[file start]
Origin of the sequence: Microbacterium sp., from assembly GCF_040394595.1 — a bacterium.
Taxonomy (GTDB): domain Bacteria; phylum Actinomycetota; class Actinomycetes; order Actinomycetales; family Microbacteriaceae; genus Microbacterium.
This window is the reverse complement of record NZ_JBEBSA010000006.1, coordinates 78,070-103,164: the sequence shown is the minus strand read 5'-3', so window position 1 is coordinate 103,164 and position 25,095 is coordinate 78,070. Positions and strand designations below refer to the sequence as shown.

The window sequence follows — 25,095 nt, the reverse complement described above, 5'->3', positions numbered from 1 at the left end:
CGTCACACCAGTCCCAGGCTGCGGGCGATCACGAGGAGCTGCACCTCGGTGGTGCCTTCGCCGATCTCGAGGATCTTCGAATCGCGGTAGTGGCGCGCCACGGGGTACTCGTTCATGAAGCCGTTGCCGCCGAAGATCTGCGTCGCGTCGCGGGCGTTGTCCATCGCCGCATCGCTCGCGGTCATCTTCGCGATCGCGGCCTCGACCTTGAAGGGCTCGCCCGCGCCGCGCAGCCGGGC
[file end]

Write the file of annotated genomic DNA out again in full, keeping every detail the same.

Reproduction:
Origin of the sequence: Microbacterium sp., from assembly GCF_040394595.1 — a bacterium.
Taxonomy (GTDB): domain Bacteria; phylum Actinomycetota; class Actinomycetes; order Actinomycetales; family Microbacteriaceae; genus Microbacterium.
This window is the reverse complement of record NZ_JBEBSA010000006.1, coordinates 78,070-103,164: the sequence shown is the minus strand read 5'-3', so window position 1 is coordinate 103,164 and position 25,095 is coordinate 78,070. Positions and strand designations below refer to the sequence as shown.

The window sequence follows — 25,095 nt, the reverse complement described above, 5'->3', positions numbered from 1 at the left end:
CGTCACACCAGTCCCAGGCTGCGGGCGATCACGAGGAGCTGCACCTCGGTGGTGCCTTCGCCGATCTCGAGGATCTTCGAATCGCGGTAGTGGCGCGCCACGGGGTACTCGTTCATGAAGCCGTTGCCGCCGAAGATCTGCGTCGCGTCGCGGGCGTTGTCCATCGCCGCATCGCTCGCGGTCATCTTCGCGATCGCGGCCTCGACCTTGAAGGGCTCGCCCGCGCCGCGCAGCCGGGC